Increased time living with depression is associated with a higher risk of death for women with HIV, according to US research published in Clinical Infectious Diseases. During five years of follow-up, each 365 days – consecutive or intermittent – with depression increased mortality risk by 72%. A cumulative total of just 90 days with depression had a significant impact on the risk of death from any cause. The impact of cumulative duration of depression on mortality risk was independent of the severity of the most recent episode of depression.
“We found that the more time spent depressed, experienced consecutively or intermittently, increased the hazard of mortality in a dose-response fashion,” comment the authors.
The findings have implications for HIV care, highlighting the importance of the prompt diagnosis and treatment of depression, and of regular monitoring.
Depression is common in people with HIV. Overall prevalence is estimated to be between 20 and 40% and is even higher in women (30 to 60%).
Several studies have shown that depression is associated with increased mortality risk among people with HIV. Depression may increase the risk of death through several pathways including decreased engagement with care, reduced self-care, lack of adherence to antiretroviral treatment or other medication, substance abuse and suicide. Depression may also directly compromise immunity.
Previous research on the link between depression and mortality in people living with HIV has tended to focus on depression as a binary measure, usually always vs never. In reality, in many people depression is chronic and episodic and is therefore likely to have a cumulative effect on mortality over time.
To investigate the impact of cumulative depression, investigators from the Women’s Interagency HIV Study (WIHS) designed a study to determine the cumulative burden of depression among women enrolled in the cohort and its effect on all-cause mortality.
The study population consisted of 818 women who started antiretroviral treatment from 1998 onwards in the WIHS cohort. None of the women were taking antiretroviral therapy at baseline. Using a validated measure (the CESD-R scale), depressive symptoms were assessed at baseline and then at routine six-monthly follow-up appointments for up to five years.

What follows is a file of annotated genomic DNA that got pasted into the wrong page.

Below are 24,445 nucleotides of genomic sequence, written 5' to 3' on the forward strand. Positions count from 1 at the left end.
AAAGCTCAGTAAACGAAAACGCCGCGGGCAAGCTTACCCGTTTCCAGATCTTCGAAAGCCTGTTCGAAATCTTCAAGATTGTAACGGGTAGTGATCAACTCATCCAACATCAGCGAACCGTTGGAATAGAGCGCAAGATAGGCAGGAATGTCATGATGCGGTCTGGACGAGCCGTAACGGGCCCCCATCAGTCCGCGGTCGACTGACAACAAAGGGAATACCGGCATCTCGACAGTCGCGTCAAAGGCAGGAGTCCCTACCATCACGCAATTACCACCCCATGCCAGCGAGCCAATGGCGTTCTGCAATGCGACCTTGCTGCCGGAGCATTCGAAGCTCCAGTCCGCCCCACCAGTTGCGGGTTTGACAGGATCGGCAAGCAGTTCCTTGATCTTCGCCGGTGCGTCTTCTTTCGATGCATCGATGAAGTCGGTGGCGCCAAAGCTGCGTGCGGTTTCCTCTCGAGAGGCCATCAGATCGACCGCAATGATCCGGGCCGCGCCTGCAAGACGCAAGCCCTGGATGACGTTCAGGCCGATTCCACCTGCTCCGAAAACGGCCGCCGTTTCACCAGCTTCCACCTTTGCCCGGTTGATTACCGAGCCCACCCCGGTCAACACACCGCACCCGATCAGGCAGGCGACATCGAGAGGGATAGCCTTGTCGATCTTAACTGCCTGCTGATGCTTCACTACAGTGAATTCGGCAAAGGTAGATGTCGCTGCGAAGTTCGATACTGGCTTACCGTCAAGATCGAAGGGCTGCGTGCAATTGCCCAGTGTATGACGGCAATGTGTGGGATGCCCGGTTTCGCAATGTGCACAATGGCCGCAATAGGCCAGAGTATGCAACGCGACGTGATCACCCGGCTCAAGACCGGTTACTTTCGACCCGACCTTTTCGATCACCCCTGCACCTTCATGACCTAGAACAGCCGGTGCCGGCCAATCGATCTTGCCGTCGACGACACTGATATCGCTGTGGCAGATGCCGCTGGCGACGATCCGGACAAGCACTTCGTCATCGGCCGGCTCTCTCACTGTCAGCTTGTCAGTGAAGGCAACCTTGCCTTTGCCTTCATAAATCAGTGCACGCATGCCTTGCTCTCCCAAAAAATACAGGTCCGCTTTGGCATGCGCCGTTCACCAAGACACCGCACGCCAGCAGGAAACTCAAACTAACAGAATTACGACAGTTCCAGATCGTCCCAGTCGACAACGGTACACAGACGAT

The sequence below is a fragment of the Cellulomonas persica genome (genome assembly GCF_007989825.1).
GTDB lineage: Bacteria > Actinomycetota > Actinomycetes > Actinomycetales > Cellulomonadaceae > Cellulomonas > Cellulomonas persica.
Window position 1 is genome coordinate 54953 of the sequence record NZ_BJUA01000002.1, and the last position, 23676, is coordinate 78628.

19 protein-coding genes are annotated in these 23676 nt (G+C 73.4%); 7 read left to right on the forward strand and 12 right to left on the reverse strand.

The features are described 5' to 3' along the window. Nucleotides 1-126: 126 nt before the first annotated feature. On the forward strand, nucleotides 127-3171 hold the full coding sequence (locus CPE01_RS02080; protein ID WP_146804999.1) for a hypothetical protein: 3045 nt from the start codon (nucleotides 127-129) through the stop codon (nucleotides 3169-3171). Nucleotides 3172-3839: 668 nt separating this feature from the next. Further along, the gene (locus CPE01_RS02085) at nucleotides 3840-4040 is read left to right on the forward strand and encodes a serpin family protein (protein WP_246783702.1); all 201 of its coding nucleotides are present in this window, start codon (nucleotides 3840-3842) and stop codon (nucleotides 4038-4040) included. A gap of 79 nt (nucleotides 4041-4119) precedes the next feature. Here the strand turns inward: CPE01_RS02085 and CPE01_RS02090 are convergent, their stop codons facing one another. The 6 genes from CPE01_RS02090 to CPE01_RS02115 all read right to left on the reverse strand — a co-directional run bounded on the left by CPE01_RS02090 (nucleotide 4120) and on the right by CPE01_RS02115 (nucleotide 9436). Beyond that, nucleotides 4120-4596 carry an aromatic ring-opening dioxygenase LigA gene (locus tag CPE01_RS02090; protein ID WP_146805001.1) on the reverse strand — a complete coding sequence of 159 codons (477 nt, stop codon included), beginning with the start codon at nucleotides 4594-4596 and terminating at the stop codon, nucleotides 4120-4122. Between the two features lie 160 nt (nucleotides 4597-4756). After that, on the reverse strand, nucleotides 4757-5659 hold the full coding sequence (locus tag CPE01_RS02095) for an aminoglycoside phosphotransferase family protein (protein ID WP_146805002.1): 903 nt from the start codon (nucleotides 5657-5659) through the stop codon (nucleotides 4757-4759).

The women had a median age of 38 years at study entry. Two-thirds were black. Median baseline CD4 cell counts and viral loads were 438 cells/mm3 and 3160 copies/ml, respectively.
The women were followed for a median of 4.8 years and contributed a total of 3292 person-years of follow-up. There were 94 deaths, an all-cause mortality rate of 2.9 per 100 person-years. Of the study population, 53% were assessed as ever having depression during the follow-up period.
At the time of last follow-up, the median cumulative number of days with depression (CDWD) was 366 days. CDWD was higher among women who died than women who remained in care to the end of the study (435 vs 355 days).
The authors calculated that each additional 365 days living with depression was associated with a 72% increase in the risk of all-cause mortality (HR = 1.72; 95% CI, 1.34-2.20, p < 0.001).
A cumulative burden of depression of just 91 days also significantly increased mortality risk (HR = 1.14; 95% CI, 1.08-1.22, p < 0.001).
There continued to be a significant association between the total number of days with depression and elevated mortality risk when the investigators took into account the severity of depression at baseline and at the last follow-up visit before death (p = 0.005).
Although much of the study data were collected during a period when antiretroviral treatment was usually deferred until the CD4 cell count had fallen below 350 cells/mm3, and women remained off treatment for the majority of the follow-up period, the investigators say that their results are still relevant to an era when antiretroviral treatment is recommended for all women.
"Our exploratory analysis did not show that receipt of antiretroviral therapy moderates the relationship between depression, [...] consistent with past research using WIHS data."
The investigators say that the findings may not be generalisable to men living with HIV as women have been shown to report a higher level of depressive symptoms than men with HIV in previous research.
The investigators believe their findings have important implications for the routine care of women with HIV.
“Our results highlighting the significance of the durational component of depression have important implications for current practices used in HIV primary care settings,” they write. “At present, HIV treatment guidelines recommend monitoring patients with stable viral loads every six months. However, we found that CDWD less than 182 days increases the risk of mortality. As such, more frequent monitoring of patients with depression in conjunction with integrated depression care protocols designed to shorten the course of depressive episodes could offset further accumulation of mortality risk.”